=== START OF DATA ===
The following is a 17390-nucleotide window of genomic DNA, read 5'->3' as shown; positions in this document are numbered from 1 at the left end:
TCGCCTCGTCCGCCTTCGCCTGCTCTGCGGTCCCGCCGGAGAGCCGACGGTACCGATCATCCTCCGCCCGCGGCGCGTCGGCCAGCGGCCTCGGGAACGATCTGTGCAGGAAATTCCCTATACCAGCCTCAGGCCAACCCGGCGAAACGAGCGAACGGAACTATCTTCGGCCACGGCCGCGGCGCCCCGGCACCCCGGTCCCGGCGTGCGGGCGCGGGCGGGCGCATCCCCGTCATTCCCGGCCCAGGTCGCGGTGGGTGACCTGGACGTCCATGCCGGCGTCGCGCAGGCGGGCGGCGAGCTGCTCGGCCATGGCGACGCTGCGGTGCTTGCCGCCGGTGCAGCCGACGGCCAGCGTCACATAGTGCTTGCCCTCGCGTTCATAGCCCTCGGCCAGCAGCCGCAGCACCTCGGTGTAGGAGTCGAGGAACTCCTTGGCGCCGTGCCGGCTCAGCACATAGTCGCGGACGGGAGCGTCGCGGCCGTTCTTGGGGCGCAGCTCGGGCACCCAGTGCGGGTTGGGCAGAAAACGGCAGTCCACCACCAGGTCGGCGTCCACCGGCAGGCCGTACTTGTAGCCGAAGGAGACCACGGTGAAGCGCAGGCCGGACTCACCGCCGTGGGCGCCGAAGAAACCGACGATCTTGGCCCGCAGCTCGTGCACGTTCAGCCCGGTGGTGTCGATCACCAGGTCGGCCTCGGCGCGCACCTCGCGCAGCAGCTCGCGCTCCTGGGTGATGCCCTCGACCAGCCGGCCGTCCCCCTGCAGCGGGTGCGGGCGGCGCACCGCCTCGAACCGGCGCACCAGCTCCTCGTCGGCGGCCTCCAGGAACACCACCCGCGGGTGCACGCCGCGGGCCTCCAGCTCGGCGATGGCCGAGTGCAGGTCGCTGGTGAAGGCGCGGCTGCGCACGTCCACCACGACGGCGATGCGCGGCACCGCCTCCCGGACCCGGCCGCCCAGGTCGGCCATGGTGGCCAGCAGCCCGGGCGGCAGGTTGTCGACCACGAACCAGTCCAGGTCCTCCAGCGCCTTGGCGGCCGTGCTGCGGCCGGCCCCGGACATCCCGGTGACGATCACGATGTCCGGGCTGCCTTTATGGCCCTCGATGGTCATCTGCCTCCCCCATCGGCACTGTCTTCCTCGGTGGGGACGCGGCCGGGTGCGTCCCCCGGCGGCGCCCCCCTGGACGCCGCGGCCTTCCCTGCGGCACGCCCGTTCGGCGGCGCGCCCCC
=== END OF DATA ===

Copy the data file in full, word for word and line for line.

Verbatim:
The following is a 17390-nucleotide window of genomic DNA, read 5'->3' as shown; positions in this document are numbered from 1 at the left end:
TCGCCTCGTCCGCCTTCGCCTGCTCTGCGGTCCCGCCGGAGAGCCGACGGTACCGATCATCCTCCGCCCGCGGCGCGTCGGCCAGCGGCCTCGGGAACGATCTGTGCAGGAAATTCCCTATACCAGCCTCAGGCCAACCCGGCGAAACGAGCGAACGGAACTATCTTCGGCCACGGCCGCGGCGCCCCGGCACCCCGGTCCCGGCGTGCGGGCGCGGGCGGGCGCATCCCCGTCATTCCCGGCCCAGGTCGCGGTGGGTGACCTGGACGTCCATGCCGGCGTCGCGCAGGCGGGCGGCGAGCTGCTCGGCCATGGCGACGCTGCGGTGCTTGCCGCCGGTGCAGCCGACGGCCAGCGTCACATAGTGCTTGCCCTCGCGTTCATAGCCCTCGGCCAGCAGCCGCAGCACCTCGGTGTAGGAGTCGAGGAACTCCTTGGCGCCGTGCCGGCTCAGCACATAGTCGCGGACGGGAGCGTCGCGGCCGTTCTTGGGGCGCAGCTCGGGCACCCAGTGCGGGTTGGGCAGAAAACGGCAGTCCACCACCAGGTCGGCGTCCACCGGCAGGCCGTACTTGTAGCCGAAGGAGACCACGGTGAAGCGCAGGCCGGACTCACCGCCGTGGGCGCCGAAGAAACCGACGATCTTGGCCCGCAGCTCGTGCACGTTCAGCCCGGTGGTGTCGATCACCAGGTCGGCCTCGGCGCGCACCTCGCGCAGCAGCTCGCGCTCCTGGGTGATGCCCTCGACCAGCCGGCCGTCCCCCTGCAGCGGGTGCGGGCGGCGCACCGCCTCGAACCGGCGCACCAGCTCCTCGTCGGCGGCCTCCAGGAACACCACCCGCGGGTGCACGCCGCGGGCCTCCAGCTCGGCGATGGCCGAGTGCAGGTCGCTGGTGAAGGCGCGGCTGCGCACGTCCACCACGACGGCGATGCGCGGCACCGCCTCCCGGACCCGGCCGCCCAGGTCGGCCATGGTGGCCAGCAGCCCGGGCGGCAGGTTGTCGACCACGAACCAGTCCAGGTCCTCCAGCGCCTTGGCGGCCGTGCTGCGGCCGGCCCCGGACATCCCGGTGACGATCACGATGTCCGGGCTGCCTTTATGGCCCTCGATGGTCATCTGCCTCCCCCATCGGCACTGTCTTCCTCGGTGGGGACGCGGCCGGGTGCGTCCCCCGGCGGCGCCCCCCTGGACGCCGCGGCCTTCCCTGCGGCACGCCCGTTCGGCGGCGCGCCCCC